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Work Permits For Canadians Under NAFTA 2.0 (USMCA) To Take Effect July

The U.S government has cleared the way for its much anticipated trade agreement with Canada and Mexico to take effect July 1, 2020. While people are referring to the new USMCA as NAFTA 2.0, there a some differences between the two agreements, but the ability for Canadian citizens to get work permits to the USA remains unchanged.

The last NAFTA work permits regulations between Mexico, Canada and the USA are protected under the new USMCA trilateral agreements.

The NAFTA regulations for Canadian citizens who wish to work in the United States are simplified when compared to traditional work permits, in an effort to promote easier access to the labor markets between the three countries. NAFTA work permits are, mostly known as, Labour Market Impact Assessment exempt.

An LMIA exempt work permits means an employers simply needs to provide a job offer to a prospective candidates, and they do not need to show a citizen of their own country could not be found.

NAFTA Visa Types

NAFTA Professionals:

The NAFTA Professionals class is a popular category for eligible U.S.A and Mexican citizens with required educational qualifications and experience to work in Canada. The eligible occupations list includes a wide range of professions.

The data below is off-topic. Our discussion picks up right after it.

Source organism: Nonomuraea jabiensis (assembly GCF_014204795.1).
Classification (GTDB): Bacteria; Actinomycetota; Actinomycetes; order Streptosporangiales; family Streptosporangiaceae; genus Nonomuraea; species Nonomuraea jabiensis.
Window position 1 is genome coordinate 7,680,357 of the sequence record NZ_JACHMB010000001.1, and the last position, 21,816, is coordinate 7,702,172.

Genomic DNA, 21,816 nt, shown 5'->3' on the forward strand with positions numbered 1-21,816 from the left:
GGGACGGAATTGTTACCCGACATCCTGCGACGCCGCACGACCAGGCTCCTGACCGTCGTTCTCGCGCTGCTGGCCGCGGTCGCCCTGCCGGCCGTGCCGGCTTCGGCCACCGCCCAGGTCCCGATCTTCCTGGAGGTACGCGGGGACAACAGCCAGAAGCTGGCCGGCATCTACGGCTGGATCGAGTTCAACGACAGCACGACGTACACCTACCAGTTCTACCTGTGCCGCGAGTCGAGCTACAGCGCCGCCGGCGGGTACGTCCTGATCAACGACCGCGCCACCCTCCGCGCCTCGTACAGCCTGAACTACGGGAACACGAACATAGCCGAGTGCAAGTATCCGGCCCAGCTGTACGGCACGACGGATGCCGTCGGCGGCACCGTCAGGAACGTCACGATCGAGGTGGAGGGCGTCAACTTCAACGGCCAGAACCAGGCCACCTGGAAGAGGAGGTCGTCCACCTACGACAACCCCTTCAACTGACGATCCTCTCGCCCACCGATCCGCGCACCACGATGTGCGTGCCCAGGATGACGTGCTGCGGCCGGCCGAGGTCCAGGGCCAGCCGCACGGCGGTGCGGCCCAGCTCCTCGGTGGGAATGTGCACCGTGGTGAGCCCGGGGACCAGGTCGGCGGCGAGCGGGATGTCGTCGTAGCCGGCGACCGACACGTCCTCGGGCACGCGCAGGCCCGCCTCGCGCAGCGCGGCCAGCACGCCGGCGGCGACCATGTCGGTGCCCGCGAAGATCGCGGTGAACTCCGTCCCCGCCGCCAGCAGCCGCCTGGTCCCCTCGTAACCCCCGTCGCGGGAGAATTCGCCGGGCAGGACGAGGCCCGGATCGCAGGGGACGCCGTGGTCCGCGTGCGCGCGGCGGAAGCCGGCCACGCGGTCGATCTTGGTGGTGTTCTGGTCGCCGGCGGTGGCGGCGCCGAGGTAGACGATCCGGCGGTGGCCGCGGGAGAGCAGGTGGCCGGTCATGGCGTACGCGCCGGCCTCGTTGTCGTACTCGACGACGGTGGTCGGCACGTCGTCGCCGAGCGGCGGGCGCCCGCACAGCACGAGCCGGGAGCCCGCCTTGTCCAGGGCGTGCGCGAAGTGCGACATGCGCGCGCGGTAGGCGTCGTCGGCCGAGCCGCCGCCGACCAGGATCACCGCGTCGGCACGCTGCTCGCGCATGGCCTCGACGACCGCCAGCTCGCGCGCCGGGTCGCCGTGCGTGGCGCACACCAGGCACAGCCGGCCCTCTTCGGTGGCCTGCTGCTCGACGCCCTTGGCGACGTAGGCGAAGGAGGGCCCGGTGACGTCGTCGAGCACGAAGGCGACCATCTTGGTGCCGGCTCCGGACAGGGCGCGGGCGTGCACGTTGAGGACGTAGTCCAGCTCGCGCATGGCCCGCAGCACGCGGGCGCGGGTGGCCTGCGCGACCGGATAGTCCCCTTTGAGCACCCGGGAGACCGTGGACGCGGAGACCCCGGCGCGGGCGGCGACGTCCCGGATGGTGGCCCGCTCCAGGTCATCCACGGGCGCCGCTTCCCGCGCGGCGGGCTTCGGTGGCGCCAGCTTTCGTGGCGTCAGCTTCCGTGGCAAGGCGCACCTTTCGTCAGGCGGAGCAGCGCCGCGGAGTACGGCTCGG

NAFTA Intra-Company Transferees:

Eligible applicants from countries around the world may be able to get a work permit under Canada’s Intra-Company Transfer programs.

Work permits given under the NAFTA Intra-Company Transfer category may be granted for an initial entry of up to three years. Individuals authorized to enter Canada as a NAFTA intra-company transferees to open an office or to be employed in a new office are normally issued an initial work permit for a maximum period of one (1) year.

Much like the regular Intra-Company Transfer program (to which any qualified persons from any country may apply), the NAFTA Intra-Company Transfer class is segmented into three categories of workers.


NAFTA Investors:

Eligible NAFTA investors must show that they have made a substantial investment in a new or existing business in  Canada and that they will develop and direct the business. Investors must also shown that they have a controlling stake in the company.

Several criteria are taken into consideration when determining whether an investor is qualified, such as their title, their place within the company’s hierarchy, their job descriptions, and more. NAFTA investors generally do not take part in the company’s hands-on activities.

NAFTA Traders:

A NAFTA trader may be anyone who has the intention and capability to engage in ‘substantial trade’ of goods or services. Substantial trade in this instance means that more than fifty (50) percent of the company’s international trades is done between Mexico, Canada and the U.S.A.

This can either be determined by the value of the transactions, or the volume goods being traded. Numerous transactions, although each may be little in value, might establish the required continuing course of international trade.

While Canadian permanent residents are not qualified for NAFTA/USMCA work permit, they are after they become Canadian citizens, which requires living in Canada for at least three years, in the last five year period.

Eligibility Criteria In Summary:

  • You must be a citizen of Canada, mexico and the USA to be eligible
  • For the professional class, you must have a job offer from a Canadian employer for a job position eligible under NAFTA (excluding inter-company transferees)
  • NAFTA Work Permits does not require an LMIA
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